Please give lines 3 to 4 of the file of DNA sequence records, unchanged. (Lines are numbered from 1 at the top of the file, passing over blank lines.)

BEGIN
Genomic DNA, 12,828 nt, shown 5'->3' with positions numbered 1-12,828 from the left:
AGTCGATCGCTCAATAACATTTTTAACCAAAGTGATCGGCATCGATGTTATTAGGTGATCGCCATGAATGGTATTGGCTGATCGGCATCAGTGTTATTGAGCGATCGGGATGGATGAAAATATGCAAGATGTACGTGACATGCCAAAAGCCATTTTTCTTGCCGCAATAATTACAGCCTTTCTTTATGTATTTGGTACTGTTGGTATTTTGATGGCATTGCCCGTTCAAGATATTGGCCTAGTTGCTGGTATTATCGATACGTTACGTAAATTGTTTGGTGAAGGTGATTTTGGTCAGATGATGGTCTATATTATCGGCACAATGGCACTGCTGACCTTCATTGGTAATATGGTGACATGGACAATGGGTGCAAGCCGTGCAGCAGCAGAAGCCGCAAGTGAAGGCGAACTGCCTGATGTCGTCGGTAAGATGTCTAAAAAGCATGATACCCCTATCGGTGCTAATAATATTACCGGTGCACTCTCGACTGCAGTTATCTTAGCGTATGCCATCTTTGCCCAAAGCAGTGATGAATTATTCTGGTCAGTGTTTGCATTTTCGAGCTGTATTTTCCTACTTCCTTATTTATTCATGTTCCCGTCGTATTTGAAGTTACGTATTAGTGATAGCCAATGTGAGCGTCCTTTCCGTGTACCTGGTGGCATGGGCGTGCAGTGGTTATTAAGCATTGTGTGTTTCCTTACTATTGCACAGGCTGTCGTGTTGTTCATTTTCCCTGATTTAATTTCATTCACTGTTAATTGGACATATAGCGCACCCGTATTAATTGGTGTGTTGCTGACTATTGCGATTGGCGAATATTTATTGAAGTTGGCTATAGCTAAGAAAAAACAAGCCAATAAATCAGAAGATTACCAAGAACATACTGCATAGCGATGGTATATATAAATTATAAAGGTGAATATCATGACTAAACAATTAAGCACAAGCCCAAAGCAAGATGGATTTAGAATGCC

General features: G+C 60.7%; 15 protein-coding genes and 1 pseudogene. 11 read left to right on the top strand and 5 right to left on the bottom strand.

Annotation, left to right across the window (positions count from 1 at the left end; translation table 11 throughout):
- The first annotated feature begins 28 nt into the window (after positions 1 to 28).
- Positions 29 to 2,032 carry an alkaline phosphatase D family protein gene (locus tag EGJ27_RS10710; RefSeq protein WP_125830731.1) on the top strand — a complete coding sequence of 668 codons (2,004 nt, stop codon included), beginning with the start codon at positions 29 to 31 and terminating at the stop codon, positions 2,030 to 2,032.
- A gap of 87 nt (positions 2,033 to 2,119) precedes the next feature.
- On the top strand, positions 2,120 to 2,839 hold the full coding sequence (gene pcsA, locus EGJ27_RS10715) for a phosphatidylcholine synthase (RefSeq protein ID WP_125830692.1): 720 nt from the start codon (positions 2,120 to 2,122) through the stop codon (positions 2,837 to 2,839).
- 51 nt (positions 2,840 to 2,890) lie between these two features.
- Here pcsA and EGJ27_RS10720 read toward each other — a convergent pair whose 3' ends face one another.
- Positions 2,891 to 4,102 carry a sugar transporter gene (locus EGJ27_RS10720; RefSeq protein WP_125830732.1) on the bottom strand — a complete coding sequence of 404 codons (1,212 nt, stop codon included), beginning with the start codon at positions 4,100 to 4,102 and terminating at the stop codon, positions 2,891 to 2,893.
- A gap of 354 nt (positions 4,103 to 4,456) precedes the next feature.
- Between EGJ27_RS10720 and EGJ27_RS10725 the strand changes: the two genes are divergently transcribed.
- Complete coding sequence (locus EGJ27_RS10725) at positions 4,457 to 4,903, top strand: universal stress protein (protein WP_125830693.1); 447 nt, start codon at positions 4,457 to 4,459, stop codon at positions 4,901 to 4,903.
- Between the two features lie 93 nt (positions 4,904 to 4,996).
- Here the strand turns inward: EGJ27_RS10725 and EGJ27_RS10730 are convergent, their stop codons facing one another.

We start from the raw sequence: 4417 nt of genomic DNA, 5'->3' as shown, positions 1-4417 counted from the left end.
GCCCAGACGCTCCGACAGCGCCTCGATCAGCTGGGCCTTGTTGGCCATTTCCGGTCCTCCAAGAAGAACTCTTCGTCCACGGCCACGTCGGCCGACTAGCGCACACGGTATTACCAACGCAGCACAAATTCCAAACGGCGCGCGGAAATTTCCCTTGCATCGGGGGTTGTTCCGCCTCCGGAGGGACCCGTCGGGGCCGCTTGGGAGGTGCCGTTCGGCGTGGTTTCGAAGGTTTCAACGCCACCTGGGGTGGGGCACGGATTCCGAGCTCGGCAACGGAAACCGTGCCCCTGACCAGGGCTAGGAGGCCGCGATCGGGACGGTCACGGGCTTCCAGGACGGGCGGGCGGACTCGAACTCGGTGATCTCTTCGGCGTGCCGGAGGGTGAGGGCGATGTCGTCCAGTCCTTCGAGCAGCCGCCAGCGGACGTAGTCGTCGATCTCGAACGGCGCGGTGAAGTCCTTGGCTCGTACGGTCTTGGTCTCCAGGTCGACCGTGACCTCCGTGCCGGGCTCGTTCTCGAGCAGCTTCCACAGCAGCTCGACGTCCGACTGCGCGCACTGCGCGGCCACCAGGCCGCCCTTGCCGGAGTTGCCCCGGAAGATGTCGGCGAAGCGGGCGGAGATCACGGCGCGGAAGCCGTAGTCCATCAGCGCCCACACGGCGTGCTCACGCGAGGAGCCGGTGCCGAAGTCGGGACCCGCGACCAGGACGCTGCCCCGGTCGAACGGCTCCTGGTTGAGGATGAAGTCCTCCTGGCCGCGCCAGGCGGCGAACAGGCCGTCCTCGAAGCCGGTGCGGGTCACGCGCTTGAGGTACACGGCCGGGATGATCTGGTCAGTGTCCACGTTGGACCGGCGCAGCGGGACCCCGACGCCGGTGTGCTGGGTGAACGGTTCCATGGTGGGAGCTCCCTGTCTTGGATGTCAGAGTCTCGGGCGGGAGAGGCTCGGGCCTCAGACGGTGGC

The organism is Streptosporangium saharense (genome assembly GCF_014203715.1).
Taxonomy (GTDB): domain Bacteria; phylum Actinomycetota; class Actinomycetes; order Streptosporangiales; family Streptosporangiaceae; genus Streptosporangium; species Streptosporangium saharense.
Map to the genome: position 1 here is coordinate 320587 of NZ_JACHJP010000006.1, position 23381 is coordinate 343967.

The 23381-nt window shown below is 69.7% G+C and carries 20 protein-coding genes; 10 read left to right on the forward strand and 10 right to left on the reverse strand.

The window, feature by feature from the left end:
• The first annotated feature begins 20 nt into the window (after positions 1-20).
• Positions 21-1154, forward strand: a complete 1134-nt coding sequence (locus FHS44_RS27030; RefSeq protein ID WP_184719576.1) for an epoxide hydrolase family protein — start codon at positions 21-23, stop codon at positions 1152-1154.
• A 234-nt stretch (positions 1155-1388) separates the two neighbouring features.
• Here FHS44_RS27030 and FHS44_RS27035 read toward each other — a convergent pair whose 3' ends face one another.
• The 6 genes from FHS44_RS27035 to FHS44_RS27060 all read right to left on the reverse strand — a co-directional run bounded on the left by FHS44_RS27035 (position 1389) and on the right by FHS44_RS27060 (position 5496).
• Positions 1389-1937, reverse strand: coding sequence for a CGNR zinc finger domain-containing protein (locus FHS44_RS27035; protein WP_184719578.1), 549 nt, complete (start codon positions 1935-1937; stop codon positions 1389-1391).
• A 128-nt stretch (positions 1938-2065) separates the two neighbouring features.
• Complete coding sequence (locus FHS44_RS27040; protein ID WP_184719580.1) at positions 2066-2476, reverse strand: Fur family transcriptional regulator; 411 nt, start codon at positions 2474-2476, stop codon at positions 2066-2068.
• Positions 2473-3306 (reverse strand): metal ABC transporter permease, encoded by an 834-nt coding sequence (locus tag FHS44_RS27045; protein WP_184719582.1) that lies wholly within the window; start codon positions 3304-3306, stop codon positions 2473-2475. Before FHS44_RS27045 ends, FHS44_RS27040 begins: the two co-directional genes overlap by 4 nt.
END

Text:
General features: G+C 60.7%; 15 protein-coding genes and 1 pseudogene. 11 read left to right on the top strand and 5 right to left on the bottom strand.

Annotation, left to right across the window (positions count from 1 at the left end; translation table 11 throughout):